Chapter one, the discussion of the principles of scientific thinking, logical fallacies, and the discussion of other biases that get in the way of logical thinking will stick with me. Christopher Hitchens, who is my favorite outspoken atheist, implicitly uses these concepts when he debates about religion. I have a video of him making many of these arguments which is definitively worth watching. Watch! Hitchens had a beautiful mind!
Occam's Razor: Christopher Hitchens talks about the virgin birth of Jesus Christ. He says, demonstrating the principle of parsimony: What is more likely? That all natural order is suspended, or that a Jewish mink should tell a lie? Watch: 1:30-1:50
The next segment of this video Hitchens asks about the spread of Christianity, he asks what is more likely: That Christianity spread because the innate truth of the Bible, or because Constantine made Christianity the official religion of the Roman Empire. Watch: 1:50-2:15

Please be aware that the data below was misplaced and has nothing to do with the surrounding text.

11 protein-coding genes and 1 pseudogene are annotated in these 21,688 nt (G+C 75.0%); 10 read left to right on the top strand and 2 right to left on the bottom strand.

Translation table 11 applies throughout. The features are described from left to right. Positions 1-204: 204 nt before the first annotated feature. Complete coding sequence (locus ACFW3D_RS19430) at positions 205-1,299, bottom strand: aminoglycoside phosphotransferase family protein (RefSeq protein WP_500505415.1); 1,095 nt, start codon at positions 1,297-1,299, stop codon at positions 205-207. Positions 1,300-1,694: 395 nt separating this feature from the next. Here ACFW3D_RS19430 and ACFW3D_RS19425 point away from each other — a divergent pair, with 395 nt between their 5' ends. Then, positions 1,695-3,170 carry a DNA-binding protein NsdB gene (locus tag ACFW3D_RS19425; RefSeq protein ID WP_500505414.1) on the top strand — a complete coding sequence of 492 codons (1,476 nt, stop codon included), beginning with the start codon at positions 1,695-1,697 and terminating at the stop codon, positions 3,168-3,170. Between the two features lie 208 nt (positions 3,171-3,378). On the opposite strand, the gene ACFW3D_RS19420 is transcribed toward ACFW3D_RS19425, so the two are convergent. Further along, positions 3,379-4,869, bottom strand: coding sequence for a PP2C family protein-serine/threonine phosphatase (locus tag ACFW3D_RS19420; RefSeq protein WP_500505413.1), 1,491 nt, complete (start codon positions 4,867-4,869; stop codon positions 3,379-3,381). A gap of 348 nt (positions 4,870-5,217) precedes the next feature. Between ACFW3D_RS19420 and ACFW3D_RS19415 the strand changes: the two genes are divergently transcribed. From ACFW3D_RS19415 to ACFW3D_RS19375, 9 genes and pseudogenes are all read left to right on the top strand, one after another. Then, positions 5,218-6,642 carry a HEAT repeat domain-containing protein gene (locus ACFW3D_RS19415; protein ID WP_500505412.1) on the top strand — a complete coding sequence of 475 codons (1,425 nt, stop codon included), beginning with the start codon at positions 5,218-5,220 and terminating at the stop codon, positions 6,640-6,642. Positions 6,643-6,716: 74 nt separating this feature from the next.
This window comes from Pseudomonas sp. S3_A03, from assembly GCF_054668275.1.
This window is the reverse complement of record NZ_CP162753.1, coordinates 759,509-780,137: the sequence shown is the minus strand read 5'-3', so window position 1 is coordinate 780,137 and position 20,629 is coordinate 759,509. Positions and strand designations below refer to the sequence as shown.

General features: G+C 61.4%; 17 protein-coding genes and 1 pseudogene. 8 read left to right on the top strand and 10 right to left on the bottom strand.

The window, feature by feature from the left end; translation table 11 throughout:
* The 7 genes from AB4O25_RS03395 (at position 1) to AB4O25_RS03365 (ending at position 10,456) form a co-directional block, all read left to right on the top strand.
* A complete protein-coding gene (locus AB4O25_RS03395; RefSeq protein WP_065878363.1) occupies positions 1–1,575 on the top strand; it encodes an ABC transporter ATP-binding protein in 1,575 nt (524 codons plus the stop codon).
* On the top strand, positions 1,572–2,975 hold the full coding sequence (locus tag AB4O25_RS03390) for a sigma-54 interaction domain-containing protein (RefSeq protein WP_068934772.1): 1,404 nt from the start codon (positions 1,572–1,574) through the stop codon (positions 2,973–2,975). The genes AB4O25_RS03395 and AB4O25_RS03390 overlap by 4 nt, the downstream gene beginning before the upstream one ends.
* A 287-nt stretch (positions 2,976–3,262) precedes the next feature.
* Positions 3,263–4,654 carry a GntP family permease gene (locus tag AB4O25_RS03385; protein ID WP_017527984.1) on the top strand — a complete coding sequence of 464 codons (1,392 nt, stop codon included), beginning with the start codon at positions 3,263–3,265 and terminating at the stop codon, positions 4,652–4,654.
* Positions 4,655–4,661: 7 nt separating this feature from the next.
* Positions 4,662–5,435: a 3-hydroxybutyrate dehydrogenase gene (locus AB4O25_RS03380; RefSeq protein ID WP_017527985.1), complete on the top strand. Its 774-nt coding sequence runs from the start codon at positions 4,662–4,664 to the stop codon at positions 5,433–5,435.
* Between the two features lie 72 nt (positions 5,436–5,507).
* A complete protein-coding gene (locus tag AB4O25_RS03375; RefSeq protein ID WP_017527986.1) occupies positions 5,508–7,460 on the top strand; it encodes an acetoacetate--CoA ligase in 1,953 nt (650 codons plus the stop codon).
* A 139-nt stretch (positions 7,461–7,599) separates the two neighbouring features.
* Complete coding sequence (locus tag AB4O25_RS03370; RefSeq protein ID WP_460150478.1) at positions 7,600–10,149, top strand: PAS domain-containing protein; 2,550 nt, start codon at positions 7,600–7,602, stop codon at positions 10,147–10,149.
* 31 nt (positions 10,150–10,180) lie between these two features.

Extraordinary Claims: Hitchens talks about how the extraordinary claims the Bible make don't hold up to extraordinary evidence. He says how the claims come from "the less literate parts of the middle east. Don't appear to the Chinese where people can read and study evidence and have a civilization. Let's go to the dessert and have another revelation there. Watch: 2:20-3:05
Principle of Falsifiability & Ad hoc immunizing hypothesis (escape hatch that defenders of a theory use to protect their theory from falsification) Hitchens says that all of science and world history could be part of god's plan and there is no way an atheist can disprove that. Essentially intelligent design as science can't be science because it is unfalsifiable. Watch: 3:05-3:25
Terror Management Theory (theory proposing that our awareness of our death leaves us with an underlying sense of terror with which we cope by adopting reassuring cultural worldviews): Hitchens explains the view of death he holds as an atheist. He explains the view of deaths theists have and why they use an afterlife as a comfort. Watch: 8:22-10:30